Achieving High Levels of Accuracy

By Andrew Garcia  |  Posted 2008-09-15 Print this article Print


With the Zenprise database populated, Zenprise begins analyzing symptoms of potential trouble throughout the network. As more data gets collected, Zenprise correlates symptoms together to establish a confidence level of the accuracy of its predictions. To achieve high levels of accuracy, Zenprise uses a technology called ZenPro, which works its way through thousands of complex decision trees to take the discovered symptoms and turn around the underlying causes. 

The decision trees were created by Zenprise engineers to look at every scenario imaginable for a given symptom, running through if-then scenarios to see whether collected data supports one theory over another. As more data comes to light to support certain hypotheses, ZenPro first makes an educated guess as to what the problem is (a Probable Cause), then promotes the problem to a Root Cause when the system has full confidence in the diagnosis. ZenPro can take 7,000 detected events representing 400 distinct symptoms and synthesize that down to about 16 problems to resolve, a world-class timesaver if I've ever seen one.

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Zenprise administrators can see this intelligence at work in the Diagnose and Resolve tab of the Zenprise Console-a Windows-based application that can be utilized for anything from help desk-based remediation and testing of end users' smart phones to helping an engineer troubleshoot the MAPI connections between the Exchange and BES environments. Once a Root Cause is determined, Zenprise presents a graphic depiction of the workflow (with links to supporting documentation including Microsoft or RIM knowledgebase articles and more detailed remediation advice) to help resolve the problem.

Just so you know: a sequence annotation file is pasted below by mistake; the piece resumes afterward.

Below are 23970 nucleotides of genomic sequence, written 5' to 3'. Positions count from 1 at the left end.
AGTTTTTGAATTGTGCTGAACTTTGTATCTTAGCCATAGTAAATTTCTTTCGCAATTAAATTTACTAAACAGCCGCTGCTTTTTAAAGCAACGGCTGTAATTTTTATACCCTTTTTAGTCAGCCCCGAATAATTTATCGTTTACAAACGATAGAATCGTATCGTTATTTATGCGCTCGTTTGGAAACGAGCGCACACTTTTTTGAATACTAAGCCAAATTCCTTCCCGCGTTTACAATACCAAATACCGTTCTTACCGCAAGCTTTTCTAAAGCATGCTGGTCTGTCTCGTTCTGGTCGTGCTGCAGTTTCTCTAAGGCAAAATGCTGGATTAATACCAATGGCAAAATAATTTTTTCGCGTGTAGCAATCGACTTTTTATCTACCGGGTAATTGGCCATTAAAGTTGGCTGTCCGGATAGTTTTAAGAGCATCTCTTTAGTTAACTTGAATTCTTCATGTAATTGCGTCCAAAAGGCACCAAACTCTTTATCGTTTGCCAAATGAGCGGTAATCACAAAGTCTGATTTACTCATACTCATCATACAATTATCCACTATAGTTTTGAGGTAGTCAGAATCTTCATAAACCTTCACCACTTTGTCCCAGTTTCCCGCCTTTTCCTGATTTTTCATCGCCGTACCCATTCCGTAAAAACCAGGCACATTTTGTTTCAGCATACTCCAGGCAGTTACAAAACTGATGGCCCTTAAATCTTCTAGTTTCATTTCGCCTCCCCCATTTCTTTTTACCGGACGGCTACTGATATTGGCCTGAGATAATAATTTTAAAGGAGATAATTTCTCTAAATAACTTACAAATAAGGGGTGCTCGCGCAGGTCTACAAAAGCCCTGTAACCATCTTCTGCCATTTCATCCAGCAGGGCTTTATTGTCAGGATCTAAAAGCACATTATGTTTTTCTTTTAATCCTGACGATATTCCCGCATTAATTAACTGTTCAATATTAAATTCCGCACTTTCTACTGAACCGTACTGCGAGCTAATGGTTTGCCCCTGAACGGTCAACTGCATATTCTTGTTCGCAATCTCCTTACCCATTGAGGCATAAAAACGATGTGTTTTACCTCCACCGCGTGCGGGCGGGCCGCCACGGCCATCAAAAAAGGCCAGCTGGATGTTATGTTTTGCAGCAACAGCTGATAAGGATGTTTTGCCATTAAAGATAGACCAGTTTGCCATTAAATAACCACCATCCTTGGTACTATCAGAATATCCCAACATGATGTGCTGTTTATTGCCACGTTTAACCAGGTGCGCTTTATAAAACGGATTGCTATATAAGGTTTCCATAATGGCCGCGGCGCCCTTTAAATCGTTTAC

Help desk administrators can only see the User Dashboard, which provides tools that help troubleshoot a device and application performance issues. Once a user reports a problem, help desk administrators can quickly find the right device (by user's name, phone number, e-mail address, carrier or device type) to see the device status and Exchange characteristics. 

Help desk administrators can see a device's available and maximum memory, associated BES and Exchange servers, network type, and device IMEI (International Mobile Equipment Identity) number. Zenprise also displays the signal strength and battery level for the device as it was last reported by the BES server, although this data may be out of date for use in troubleshooting (depending on when BES last collected the information). 

Andrew cut his teeth as a systems administrator at the University of California, learning the ins and outs of server migration, Windows desktop management, Unix and Novell administration. After a tour of duty as a team leader for PC Magazine's Labs, Andrew turned to system integration - providing network, server, and desktop consulting services for small businesses throughout the Bay Area. With eWEEK Labs since 2003, Andrew concentrates on wireless networking technologies while moonlighting with Microsoft Windows, mobile devices and management, and unified communications. He produces product reviews, technology analysis and opinion pieces for, eWEEK magazine, and the Labs' Release Notes blog. Follow Andrew on Twitter at andrewrgarcia, or reach him by email at

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